A command-injection vulnerability was found in Cisco’s production equipment. CVE-2023-20076 could allow unauthorized root-level access and remote code execution, leading to total control over a device’s operating system. The bug could also allow persistence through upgrades or reboots, despite Cisco's safeguards against such a situation.
CVE-2023-20076 impacts the following Cisco networking devices:
In addition to the command-injection flaw, researchers from Trelix found a second vulnerability in Cisco gear. The bug, tracked as CSCwc67015, was found in “yet-to-be-released” code. It could allow an attacker to remotely execute their own code and overwrite most of the files on a device. According to Cisco’s advisory, the company confirmed that the issue exists but because the unreleased code was placed there for future application packaging support, there are no devices affected. Cisco has resolved the issue, but attackers don’t have a way to capitalize off the vulnerability at this time.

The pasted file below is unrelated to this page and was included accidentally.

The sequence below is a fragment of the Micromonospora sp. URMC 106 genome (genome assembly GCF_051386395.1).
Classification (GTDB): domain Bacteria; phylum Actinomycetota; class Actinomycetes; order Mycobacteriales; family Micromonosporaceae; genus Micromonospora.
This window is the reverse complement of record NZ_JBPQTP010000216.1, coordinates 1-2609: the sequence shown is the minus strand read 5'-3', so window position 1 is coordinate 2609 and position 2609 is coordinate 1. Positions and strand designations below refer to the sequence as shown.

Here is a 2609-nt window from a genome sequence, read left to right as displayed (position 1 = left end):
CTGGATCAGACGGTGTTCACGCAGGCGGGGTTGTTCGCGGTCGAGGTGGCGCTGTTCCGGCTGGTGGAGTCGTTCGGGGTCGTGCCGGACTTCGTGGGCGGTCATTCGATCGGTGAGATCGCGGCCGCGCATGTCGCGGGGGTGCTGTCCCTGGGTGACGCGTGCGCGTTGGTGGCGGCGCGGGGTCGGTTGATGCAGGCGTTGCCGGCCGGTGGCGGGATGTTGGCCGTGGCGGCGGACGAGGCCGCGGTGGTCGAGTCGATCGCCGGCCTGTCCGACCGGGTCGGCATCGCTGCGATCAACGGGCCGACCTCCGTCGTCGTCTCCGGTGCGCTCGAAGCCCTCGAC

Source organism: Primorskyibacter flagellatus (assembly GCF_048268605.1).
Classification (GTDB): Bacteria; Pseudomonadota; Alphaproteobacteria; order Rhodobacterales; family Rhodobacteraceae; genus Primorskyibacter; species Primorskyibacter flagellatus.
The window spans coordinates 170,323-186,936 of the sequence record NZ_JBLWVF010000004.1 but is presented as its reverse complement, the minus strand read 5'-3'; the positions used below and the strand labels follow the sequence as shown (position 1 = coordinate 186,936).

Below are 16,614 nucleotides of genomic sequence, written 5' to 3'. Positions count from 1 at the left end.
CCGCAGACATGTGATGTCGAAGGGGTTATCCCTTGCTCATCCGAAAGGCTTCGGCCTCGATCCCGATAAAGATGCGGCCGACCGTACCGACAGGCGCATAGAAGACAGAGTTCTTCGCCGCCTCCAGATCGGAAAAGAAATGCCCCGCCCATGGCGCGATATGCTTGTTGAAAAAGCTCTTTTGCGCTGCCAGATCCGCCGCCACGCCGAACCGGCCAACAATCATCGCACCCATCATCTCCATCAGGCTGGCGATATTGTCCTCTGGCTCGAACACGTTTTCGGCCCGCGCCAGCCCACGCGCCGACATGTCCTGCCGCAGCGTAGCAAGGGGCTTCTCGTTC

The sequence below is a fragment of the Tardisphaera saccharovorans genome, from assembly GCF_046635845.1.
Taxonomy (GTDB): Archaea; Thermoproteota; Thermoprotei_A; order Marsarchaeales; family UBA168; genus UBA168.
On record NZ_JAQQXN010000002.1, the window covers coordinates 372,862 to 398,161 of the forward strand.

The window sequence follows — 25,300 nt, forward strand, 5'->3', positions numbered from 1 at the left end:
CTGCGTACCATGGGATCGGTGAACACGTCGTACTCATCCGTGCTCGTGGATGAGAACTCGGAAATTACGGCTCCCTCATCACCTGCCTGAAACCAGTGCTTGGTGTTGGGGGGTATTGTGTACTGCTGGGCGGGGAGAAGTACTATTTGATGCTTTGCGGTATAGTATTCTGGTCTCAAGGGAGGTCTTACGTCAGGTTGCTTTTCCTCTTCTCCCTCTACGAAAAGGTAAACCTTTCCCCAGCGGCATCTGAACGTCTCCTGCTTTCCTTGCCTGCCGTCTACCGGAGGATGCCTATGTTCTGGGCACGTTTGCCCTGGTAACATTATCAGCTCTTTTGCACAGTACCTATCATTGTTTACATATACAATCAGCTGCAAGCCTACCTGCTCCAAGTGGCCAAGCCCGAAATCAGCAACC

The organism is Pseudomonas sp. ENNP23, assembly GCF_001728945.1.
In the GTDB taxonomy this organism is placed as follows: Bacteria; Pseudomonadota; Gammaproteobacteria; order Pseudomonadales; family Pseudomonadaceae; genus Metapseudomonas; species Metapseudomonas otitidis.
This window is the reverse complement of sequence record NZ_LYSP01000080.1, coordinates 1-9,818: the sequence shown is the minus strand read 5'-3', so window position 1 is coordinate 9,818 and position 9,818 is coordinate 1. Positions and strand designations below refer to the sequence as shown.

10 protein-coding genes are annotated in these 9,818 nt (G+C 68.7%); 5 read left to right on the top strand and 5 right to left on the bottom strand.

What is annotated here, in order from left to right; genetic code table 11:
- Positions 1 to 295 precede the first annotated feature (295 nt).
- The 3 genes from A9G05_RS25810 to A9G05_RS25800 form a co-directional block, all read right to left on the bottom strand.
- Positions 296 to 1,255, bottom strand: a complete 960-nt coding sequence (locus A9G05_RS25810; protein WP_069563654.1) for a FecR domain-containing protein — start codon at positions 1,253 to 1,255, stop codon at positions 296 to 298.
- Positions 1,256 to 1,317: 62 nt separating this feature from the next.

Although exploiting either vulnerability would require admin-level access over a Cisco device, the company’s networking equipment is used worldwide (i.e., government organizations, enterprises, data centers, and industrial sites). Due to the popularity of the equipment, the impact of CVE-2023-20076 could be devastating for thousands of businesses. There are no workarounds for CVE-2023-20076, therefore, Avertium recommends that your organization apply the appropriate patch immediately.
At this time, there are no known IoCs associated with CVE-2023-20076 Avertium’s threat hunters remain vigilant in locating IoCs for our customers. Should any be located, Avertium will disclose them as soon as possible. For more information on how Avertium can help protect your organization, please reach out to your Avertium Service Delivery Manager or Account Executive.